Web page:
MIL-OSI Security: Disaster Preparedness with El Salvador

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Source: United States SOUTHERN COMMAND

Joint Task Force-Bravo and U.S. Agency for International Development along with 25 participates from El Salvador’s Civil Protection, Ministry of Health, Ministry of Public Works, Red Cross, National Police, firefighters, and more from emergency services came together for exercise Sentinel Watch at the El Salvador General Directorate of Civil Protection in Nejapa, El Salvador, May 21-22, 2024.

Sentinel Watch is a tabletop exercise led by JTF-Bravo that focuses on how the U.S. military, USAID and a host nation will respond jointly to natural disasters that affect the Central American region.

“This is our second opportunity to train with our El Salvadorian partners in the last 12 months,” said U.S. Army Maj. Jordan Legg, JTF-Bravo J9, Civil Military Operations director. “I am pleased to see that our efforts are expanding to include not only their national response agencies, but also the leaders at the municipal level.” 

The first day of the exercise covered El Salvador’s law on how they respond to natural disasters and the request process for international humanitarian aid followed by JTF-Bravo’s capabilities.

JTF-Bravo briefers were from the U.S. Army Forces Battalion, 612th Air Base Squadron, 1-228th Aviation Regiment, J-Staff, U.S. Southern Command’s Situational Assessment Team and Public Affairs.

The unique capabilities JTF-Bravo can provide, if requested by the host nation during a natural disaster, are short notice deployments by the U.S. SOUTHCOM’s SSAT, who can identify U.S. military capabilities needed and available to support U.S. foreign disaster assistance led by USAID’s Bureau for Humanitarian Assistance.

ARFOR’s Medical Detachment consists of medical, surgical and preventative health teams who are able to setup within a couple of hours to start augmenting medical operations and providing medical supplies.

Additionally, the 1-228th AR’s UH-60L and HH-60L Black Hawks, and the CH-47F Chinooks can conduct medical evacuations, and search and rescue in austere locations using the helicopter’s 100-foot hoist, and disaster relief with the capability to transport over 19,000 pounds of humanitarian aid and equipment.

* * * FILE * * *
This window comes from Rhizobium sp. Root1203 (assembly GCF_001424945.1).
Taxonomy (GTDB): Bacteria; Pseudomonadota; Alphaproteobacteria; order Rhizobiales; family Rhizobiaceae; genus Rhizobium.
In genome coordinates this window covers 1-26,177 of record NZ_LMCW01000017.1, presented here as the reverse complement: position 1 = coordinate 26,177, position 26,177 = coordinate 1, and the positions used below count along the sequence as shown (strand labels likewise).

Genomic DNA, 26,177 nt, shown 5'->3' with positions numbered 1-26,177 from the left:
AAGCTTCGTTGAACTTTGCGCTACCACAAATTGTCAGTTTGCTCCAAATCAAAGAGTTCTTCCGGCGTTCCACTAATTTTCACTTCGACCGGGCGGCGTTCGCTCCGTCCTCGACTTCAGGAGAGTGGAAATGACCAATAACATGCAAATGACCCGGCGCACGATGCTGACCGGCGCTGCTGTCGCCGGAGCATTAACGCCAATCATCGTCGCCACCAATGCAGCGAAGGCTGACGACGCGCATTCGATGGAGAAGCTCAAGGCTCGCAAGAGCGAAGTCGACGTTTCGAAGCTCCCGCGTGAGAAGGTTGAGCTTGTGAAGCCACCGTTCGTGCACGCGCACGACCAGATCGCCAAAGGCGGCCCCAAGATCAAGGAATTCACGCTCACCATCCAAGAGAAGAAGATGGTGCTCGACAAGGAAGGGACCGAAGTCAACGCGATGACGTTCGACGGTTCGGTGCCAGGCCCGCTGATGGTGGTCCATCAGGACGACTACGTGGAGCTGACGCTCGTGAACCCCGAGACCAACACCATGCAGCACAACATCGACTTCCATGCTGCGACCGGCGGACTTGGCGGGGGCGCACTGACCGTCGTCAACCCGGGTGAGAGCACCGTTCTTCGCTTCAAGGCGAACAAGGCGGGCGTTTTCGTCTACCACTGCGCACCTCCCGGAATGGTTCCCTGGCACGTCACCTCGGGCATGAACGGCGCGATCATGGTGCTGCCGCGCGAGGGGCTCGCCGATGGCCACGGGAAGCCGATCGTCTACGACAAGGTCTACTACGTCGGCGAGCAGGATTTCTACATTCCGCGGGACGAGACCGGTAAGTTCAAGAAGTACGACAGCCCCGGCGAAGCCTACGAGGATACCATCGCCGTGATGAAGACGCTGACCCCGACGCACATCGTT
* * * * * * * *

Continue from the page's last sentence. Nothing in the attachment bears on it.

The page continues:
Another important capability briefed was JTF-Bravo’s various engineering drones that can produce aerial imagery of mudslides to help emergency personnel to safely respond to this type of disaster.

On day two of the exercise, the participants were split into three groups to work together through a scenario selected for this Sentinel Watch with El Salvador, which was one of the top natural disasters for the country — earthquakes. 

“This area is known as the ‘Valley of the hammocks (Valle de las Hamacas)’ because of the frequent earthquakes,” said Jilma Maribel Lainez, head of the Department of Development and Human Talent for the El Salvador Ministry of the Interior and Territorial Development, General Directorate of Civil Protection. “Disasters are not natural that is why we have an umbrella of national actions to work together with our Joint Task Force-Bravo partners as a system with the same goal.” 

Earthquakes can trigger other events such as fires, mudslides and tsunamis. The three groups developed contingency plans on how El Salvador and JTF-Bravo can unite personnel and resources to respond to these various natural disasters.   

“It is through these efforts that we become colleagues in a common cause to mitigate suffering across Central America,” said Legg.

Natural disasters in Central America are inevitable. Sentinel Watch highlights the importance of fulfilling U.S. SOUTHCOM’s enduring promise to its regional partners and continues to provide rapid support and services with JTF-Bravo.

MIL Security OSI